You might be wondering how a phone with little processing power might be useful. When a large number of smartphones are involved, however, it becomes worthwhile for cryptojackers to pay attention. Some cryptojacking scripts, unlike other varieties of malware, do not destroy computers or the data of their victims, according to some cybersecurity experts. It does, however, have implications that harm the victim’s computer or device’s functioning.

On the contrary, real expenses translate into IT labor costs, electricity costs, missed opportunities, and more when larger enterprises are engaged rather than an individual victim of a drive-by cryptojacking.

Cryptojacking is becoming more prevalent as the attacks’ software becomes easier to deploy and detect. It doesn’t even necessitate any significant technical knowledge. On the dark web, ready-made software programs are now widely available. The crypto mining code starts to run in the background of an infected computer for a long time without anyone noticing.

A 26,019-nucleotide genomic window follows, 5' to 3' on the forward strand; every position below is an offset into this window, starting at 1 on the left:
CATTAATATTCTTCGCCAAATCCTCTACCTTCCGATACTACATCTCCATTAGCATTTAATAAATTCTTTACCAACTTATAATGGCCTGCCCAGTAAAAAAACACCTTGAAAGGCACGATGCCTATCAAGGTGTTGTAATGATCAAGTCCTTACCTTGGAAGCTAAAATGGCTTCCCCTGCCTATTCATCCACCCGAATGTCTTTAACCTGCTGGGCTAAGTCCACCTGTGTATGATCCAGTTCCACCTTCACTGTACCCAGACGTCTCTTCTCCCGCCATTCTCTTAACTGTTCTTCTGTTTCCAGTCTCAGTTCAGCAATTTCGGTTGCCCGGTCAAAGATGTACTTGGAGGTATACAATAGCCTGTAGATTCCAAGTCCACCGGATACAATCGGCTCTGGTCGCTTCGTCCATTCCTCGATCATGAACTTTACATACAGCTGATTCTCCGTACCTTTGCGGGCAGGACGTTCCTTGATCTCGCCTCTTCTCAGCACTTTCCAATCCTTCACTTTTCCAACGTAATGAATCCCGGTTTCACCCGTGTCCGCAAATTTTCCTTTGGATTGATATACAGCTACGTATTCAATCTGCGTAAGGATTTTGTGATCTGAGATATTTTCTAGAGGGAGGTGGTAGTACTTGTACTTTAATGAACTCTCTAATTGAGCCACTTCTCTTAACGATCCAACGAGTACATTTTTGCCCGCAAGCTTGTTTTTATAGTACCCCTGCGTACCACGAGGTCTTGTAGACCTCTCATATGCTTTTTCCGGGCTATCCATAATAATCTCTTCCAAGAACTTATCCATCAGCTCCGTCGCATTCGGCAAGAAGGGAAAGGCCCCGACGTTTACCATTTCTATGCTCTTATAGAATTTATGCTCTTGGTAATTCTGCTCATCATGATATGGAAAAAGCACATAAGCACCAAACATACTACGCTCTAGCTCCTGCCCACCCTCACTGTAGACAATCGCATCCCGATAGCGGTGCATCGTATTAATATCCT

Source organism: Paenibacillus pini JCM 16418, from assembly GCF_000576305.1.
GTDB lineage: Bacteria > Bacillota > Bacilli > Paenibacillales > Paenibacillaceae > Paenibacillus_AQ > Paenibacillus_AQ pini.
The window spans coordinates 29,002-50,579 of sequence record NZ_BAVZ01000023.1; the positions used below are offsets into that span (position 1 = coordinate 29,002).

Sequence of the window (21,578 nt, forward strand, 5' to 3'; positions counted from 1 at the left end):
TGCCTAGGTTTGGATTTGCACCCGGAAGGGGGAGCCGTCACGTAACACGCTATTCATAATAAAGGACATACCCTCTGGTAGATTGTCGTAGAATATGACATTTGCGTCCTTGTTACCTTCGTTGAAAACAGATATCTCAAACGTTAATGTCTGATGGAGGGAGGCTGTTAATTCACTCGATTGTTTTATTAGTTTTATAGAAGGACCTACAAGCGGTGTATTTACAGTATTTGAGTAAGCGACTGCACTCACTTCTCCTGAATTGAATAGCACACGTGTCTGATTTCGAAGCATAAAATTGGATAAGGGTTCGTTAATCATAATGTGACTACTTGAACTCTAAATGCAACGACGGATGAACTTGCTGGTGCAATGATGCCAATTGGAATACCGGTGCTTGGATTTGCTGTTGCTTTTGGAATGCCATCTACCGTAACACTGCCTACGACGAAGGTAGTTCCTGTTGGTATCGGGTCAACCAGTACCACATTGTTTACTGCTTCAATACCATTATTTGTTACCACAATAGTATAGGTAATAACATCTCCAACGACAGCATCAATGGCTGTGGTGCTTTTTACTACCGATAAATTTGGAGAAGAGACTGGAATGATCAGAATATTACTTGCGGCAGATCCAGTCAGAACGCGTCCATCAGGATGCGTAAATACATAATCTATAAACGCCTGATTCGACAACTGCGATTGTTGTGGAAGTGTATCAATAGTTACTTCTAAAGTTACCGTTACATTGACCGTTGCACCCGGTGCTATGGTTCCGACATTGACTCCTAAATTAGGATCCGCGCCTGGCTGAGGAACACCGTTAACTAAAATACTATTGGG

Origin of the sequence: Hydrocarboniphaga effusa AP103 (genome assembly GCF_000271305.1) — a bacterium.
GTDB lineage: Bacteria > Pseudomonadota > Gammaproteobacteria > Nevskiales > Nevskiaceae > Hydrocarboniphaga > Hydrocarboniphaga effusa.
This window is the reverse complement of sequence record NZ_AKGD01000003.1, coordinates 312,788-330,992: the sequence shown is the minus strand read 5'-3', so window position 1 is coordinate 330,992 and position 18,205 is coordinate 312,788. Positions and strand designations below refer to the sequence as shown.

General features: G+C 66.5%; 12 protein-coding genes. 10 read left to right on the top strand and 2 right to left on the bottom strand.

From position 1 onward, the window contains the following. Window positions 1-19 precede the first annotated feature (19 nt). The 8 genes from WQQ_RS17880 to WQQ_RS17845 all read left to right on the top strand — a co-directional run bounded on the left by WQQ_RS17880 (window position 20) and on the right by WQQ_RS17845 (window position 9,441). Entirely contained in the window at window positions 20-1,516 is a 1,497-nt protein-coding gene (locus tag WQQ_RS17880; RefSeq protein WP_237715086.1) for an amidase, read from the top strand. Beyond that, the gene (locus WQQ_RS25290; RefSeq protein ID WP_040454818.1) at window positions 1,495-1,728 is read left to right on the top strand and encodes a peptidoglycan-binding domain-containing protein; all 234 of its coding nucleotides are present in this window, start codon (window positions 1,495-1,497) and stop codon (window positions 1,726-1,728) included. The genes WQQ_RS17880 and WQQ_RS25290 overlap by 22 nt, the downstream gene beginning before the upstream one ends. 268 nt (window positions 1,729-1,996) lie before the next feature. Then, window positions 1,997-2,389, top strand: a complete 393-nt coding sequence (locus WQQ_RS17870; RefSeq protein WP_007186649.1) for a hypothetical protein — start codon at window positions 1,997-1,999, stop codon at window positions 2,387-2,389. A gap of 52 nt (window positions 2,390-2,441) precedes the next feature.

Cryptojacking makes it hard to find out who the hacker is, even if they are caught. By then, the hackers will have spent their digital money, which will hurt the company financially through system damage.

How to detect cryptojacking

Cryptojacking is difficult to detect since it is frequently hidden or disguised as benign activity on your system. However, there are three warning signs to be aware of:

Three things to look out for when it comes to cryptojacking detection:

1. A drop in performance

Reduced performance on your computing devices is one of the most common signs of cryptojacking. Slower systems are often the first sign of trouble, so keep an eye out if your device is running slowly, crashing, or performing poorly. Another possible indicator is if your battery is draining faster than usual.